Edgeland

A Cemetery of Things

The Hengrove Mounds are a nature reserve in South Bristol. The space is a nature reserve by virtue and not especially by action. Abandoned, undulating manmade hills intersected with rough muddy paths provide the texture of the landscape. This now wild edgeland space is enclosed by two uncrossable arterial roads and an area of new housing development, leaving it the domain of local dog walkers and nocturnal underage drinkers. It is an uneasy surprise to find anybody else in this space, where glances are exchanged uncomfortably as if the right to roam should never be shared. 

The Mound’s have had an intriguing social history where human changes have been affected on the once rural landscape, although limited evidence of this now remains. In 1929 farmland was purchased by the Corporation of the City of Bristol to construct a new municipal Airport to service the city. By 1930 the area that is now the Hengrove Mounds was the end of the Whitchurch Airport runway and a thriving aviation industry flourished in the now overgrown urban edgeland of Hawthorn, long grass and ankle-deep depressions filled with muddy water. 

With the outbreak of World War Two, the airport was requisitioned by the Air Ministry with increased security encircling its perimeter with barbed wire, echoing the way it is now also confined by dual carriageways and fast moving traffic. During the war the airport remained open as the final outpost connecting Britain to mainland Europe for limited civilian air travel. Regular routes served Lisbon in Portugal and Shannon in Ireland with an onward connection to the United States. The Airport provided a vital clandestine route into and out of Europe for both British and Nazi spies under the cloak of civilian travel, as well as a crucial route into America for diplomats and politicians. It cannot be understated how vital the connection that Whitchurch Airport afforded to war-time Britain was.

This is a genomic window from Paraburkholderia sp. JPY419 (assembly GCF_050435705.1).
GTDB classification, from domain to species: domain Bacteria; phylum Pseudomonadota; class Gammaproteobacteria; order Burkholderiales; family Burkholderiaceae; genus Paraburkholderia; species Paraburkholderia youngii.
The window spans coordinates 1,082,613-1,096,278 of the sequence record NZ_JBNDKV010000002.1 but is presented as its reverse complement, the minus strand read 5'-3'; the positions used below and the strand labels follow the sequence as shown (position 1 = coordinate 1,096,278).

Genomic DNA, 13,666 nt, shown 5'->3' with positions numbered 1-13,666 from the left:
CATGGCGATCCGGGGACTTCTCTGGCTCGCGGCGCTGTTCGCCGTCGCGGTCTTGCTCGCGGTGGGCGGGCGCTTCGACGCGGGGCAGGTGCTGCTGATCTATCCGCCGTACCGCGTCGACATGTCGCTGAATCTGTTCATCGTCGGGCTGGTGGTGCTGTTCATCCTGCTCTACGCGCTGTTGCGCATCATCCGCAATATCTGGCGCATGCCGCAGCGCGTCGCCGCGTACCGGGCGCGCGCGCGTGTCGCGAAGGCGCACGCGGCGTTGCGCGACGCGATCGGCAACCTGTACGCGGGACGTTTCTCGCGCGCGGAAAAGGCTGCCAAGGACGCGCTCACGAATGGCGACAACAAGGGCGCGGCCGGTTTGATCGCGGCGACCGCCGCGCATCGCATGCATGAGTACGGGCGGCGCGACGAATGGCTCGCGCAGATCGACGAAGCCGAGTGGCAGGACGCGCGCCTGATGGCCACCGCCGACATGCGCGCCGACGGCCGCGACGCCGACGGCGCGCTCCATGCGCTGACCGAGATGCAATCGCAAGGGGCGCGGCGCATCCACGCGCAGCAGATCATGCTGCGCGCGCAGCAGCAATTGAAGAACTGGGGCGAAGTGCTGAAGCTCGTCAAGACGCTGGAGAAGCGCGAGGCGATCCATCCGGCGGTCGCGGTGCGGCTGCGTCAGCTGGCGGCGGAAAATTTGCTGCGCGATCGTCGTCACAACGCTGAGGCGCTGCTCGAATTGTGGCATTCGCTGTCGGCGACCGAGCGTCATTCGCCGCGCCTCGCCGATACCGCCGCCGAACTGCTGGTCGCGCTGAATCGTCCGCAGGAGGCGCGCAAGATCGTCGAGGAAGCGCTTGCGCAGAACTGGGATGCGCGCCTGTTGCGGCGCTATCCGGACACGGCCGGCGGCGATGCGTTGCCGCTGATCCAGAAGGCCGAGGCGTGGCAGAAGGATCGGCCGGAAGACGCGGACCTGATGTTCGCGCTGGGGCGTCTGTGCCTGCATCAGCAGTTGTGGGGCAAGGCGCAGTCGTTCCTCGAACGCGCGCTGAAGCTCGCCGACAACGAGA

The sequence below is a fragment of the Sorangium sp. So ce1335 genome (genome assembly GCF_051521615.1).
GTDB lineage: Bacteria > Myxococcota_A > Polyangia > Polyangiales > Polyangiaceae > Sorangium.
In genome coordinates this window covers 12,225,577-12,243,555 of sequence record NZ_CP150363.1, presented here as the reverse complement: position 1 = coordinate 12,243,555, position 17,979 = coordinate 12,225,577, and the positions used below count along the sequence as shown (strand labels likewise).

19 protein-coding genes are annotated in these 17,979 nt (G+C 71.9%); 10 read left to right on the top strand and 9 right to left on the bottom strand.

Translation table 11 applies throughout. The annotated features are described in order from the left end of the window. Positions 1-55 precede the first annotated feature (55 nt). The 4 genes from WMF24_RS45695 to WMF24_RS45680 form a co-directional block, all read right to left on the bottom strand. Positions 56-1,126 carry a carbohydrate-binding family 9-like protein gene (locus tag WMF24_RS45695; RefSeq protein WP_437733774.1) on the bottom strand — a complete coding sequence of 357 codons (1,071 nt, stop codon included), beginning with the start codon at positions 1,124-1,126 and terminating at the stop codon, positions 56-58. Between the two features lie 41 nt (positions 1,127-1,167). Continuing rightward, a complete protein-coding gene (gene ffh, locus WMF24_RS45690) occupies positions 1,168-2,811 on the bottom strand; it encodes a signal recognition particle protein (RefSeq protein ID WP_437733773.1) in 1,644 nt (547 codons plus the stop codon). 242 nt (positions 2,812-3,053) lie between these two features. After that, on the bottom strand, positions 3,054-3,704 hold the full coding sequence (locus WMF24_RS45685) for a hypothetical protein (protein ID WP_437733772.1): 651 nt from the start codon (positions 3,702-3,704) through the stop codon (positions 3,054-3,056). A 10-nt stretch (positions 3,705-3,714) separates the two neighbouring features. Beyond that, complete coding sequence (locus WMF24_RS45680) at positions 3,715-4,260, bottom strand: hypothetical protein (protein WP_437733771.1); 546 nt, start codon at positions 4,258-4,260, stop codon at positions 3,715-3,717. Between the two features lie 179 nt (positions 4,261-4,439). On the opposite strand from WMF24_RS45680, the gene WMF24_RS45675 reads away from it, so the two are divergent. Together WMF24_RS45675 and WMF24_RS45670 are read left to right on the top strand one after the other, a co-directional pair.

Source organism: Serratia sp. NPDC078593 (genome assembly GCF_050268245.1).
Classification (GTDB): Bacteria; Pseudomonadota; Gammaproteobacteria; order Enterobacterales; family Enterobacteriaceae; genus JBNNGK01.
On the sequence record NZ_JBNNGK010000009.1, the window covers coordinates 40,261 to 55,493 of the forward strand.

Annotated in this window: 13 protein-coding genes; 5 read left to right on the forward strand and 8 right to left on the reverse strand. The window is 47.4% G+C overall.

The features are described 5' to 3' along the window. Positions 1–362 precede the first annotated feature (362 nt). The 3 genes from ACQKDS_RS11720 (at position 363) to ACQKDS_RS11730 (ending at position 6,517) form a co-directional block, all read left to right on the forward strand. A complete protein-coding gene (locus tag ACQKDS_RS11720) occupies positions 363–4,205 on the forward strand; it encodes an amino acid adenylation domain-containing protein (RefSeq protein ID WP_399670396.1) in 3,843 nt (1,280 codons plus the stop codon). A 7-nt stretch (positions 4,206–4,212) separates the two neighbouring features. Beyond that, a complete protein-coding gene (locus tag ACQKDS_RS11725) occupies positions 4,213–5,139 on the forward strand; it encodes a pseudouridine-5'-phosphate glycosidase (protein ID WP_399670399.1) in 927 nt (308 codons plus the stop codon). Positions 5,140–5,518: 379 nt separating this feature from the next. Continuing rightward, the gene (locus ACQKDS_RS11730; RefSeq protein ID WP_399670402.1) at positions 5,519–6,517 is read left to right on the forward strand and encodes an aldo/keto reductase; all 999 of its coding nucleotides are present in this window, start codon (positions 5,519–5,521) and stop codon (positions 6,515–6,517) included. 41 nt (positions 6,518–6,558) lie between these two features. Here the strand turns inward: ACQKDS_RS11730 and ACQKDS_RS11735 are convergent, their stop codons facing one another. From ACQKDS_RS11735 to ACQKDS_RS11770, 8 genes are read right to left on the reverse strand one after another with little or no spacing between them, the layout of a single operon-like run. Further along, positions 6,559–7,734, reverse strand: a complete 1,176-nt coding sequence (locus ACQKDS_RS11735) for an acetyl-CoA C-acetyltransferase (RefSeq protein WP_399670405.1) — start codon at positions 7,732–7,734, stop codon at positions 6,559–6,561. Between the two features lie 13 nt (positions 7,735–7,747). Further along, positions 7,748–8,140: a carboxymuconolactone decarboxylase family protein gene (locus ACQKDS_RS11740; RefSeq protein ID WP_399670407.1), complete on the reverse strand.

The Airport closed in 1957 due to the limitations imposed by rushed post-war housing being constructed in its close proximity. Deemed too small to small to handle the larger aircraft of the 1950’s, the Airport was abandoned in favor of the former RAF Lulsgate Bottom which is now known as Bristol Airport. The Mounds sit under the flightpath to Bristol Airport which provides a momentary aerial glimpse into its once purposeful past. 

The Mounds themselves were created with Landfill from post war road widening and the removal of part of the runway itself. Intermittent shards of unidentifiable mental and concrete puncture the grass, acknowledging what lies beneath. The locality of the Mound’s has long buried its historical and human past as the wilds of nature now reclaim ownership. The Mounds are a cemetery of things, of human history and use, now interred and long forgotten. 


254mm x 203mm 40 page book. Black linen cover with mounted C-Type print. Full colour pages on 140GSM Lustre paper.

Using Format